AT&T Contemplates a Sacrifice on Investors' Altar

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The prolonged disdain of investors can be like the hot lamps in an interrogation room: You sweat a lot and, eventually, you break down and tell them whatever they want to hear.

They've been sweating at AT&T for a while. Since hitting $60 a share in April, the nation's largest long-distance and cable television provider has been a widows-and-orphans stock, but in the wrong way: It's killing investors. Falling prices in the retail long-distance game has pushed the shares as low as $21 since, and on Monday, with the stock at $27, AT&T's board met to consider a capitulation plan. Split the company in four, with a stock for each division, and let investors reward or shun each on its own merits.

Theoretically, investors will like most of their choices. Essentially, the plan (dubbed "Project Grand Slam") would be a financial quarantining of its ailing long-distance operation, which would get its own tracking stock and operate as a separate retail arm, according to reports. AT&T's wireless unit and cable television operation would each be spun off as an independent company over the next 12 to 24 months. The company's biggest and most profitable unit, the corporate-minded Business Services department, would become the new AT&T, and coordinate brand-licensing and commercial agreements with the other three.

This would of course be AT&T's third go-round with de-glomeration — the government took the hammer to them in 1984, and the company spun off Lucent and shed NCR in 1996. (And the track record is a bit frightening: Lucent has gone from $79 to $22 inside of a year, issued three — three! — profit warnings and this weekend fired its CEO.) The idea is to keep the company nimble in a shifting-sands technological landscape by letting each division act on its own, pursuing its own innovations, deals and profitability.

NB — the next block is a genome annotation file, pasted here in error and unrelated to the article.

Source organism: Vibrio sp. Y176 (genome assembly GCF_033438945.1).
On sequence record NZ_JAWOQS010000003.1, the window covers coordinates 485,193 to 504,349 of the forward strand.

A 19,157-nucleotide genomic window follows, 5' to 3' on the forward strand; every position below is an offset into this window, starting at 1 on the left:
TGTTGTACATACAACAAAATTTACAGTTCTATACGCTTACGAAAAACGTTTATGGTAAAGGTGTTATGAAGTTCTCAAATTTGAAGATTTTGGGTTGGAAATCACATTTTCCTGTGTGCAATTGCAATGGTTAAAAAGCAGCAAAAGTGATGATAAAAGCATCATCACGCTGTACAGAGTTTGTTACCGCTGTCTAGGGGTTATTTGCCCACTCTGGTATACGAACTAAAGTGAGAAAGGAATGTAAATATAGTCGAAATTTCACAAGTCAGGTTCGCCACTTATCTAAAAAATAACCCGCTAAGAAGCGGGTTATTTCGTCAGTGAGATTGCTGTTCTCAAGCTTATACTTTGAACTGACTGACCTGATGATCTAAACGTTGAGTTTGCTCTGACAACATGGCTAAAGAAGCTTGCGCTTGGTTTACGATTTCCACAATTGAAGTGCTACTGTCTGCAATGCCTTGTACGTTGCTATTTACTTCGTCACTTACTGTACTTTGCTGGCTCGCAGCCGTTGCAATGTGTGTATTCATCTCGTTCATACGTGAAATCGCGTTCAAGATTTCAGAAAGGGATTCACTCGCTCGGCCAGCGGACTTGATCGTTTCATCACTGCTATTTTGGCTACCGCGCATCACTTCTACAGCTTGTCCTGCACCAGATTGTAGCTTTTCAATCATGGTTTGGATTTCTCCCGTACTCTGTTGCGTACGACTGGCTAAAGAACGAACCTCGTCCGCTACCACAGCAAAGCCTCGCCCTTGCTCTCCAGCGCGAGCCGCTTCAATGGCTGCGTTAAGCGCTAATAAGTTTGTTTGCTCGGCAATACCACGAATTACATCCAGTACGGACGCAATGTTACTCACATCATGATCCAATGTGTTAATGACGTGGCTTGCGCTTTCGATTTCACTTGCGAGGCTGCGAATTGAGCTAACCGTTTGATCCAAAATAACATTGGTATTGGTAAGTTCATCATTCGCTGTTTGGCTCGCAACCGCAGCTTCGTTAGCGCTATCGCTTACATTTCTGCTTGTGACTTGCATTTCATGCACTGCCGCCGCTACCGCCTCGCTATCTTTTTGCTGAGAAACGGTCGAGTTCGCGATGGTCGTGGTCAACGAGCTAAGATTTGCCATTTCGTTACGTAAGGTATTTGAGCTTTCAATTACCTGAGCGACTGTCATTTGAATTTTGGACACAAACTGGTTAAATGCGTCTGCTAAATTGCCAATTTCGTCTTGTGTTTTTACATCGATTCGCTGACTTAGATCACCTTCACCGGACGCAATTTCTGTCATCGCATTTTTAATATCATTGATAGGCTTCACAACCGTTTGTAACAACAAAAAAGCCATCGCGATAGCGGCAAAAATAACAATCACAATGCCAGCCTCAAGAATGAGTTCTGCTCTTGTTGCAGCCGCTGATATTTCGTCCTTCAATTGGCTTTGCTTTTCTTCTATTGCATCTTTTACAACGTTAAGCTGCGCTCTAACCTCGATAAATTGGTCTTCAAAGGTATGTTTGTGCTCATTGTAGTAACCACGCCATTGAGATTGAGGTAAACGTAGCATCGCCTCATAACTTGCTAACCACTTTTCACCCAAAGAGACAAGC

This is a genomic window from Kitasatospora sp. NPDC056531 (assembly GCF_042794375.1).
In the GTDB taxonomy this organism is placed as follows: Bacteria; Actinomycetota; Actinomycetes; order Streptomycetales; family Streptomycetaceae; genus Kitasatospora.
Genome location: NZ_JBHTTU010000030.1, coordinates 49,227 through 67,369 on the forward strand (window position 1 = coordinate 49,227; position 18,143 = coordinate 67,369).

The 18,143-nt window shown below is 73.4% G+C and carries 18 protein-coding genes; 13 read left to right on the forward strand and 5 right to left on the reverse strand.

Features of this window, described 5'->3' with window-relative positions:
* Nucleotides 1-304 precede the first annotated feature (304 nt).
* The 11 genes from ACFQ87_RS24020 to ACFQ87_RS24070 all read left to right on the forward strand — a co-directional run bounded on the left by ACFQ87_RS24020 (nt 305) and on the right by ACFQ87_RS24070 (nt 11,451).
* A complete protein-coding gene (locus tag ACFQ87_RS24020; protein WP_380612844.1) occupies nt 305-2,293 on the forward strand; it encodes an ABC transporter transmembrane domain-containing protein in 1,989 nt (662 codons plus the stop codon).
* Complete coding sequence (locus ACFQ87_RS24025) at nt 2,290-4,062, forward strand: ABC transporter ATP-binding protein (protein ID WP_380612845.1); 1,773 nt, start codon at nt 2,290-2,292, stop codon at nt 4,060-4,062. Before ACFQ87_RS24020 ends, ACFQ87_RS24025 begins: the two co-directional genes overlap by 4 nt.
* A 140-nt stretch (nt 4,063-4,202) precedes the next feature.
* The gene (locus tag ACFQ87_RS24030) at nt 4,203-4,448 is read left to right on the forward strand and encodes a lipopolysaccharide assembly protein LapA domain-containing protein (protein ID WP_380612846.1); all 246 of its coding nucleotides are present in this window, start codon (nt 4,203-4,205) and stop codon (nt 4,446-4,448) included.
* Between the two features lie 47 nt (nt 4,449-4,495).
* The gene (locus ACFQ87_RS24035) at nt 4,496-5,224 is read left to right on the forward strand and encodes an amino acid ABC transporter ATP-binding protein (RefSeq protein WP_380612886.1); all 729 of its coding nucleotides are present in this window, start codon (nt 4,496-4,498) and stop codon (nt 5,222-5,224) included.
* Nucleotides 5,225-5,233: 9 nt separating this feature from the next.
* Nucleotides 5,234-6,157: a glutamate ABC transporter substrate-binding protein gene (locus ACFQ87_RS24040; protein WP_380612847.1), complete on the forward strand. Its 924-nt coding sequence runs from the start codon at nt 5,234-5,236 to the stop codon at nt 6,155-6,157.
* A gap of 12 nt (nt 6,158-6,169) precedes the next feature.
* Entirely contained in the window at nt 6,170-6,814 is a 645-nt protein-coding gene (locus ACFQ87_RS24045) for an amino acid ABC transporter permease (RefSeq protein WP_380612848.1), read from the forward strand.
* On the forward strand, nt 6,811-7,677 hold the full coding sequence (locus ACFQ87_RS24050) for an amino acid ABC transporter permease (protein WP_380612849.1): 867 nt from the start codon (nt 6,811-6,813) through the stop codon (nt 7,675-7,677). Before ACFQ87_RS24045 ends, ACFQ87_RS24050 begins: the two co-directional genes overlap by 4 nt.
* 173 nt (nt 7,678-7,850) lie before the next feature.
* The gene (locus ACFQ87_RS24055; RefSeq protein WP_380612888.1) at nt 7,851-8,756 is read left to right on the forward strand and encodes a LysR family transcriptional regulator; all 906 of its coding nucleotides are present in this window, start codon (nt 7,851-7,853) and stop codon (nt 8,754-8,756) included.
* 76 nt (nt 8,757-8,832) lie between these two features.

Is there a trend in the works? Nearly everyone in the telecom sector is having a tough time of it these days. The cable/broadband revolution has been slow to flower, and the race to the high-speed Web between wireless, cable and DSL has been far from settled. As tech marches on, some of AT&T's businesses will thrive; others will be left behind. The strategy, apparently, is to hedge one's bets with investors — investors who these days are more selective than ever with their tech buys and fully willing to punish a behemoth that might just be too big to keep up with unpredictable times.

In other words, the breakup of AT&T is just crazy enough to work, and if it does (it doesn't hurt that AT&T's baby telecoms will all have the company name at their disposal), expect imitators. Now that the markets are in the middle of a bear/bull/correction/shakeout, the glower power of investors is peaking. When a company gets too big for consumers' good, the feds start in; when a company gets too big for its own bottom line, that's when investors grab the cleaver.

Either way, you can bet Bill Gates is taking notes.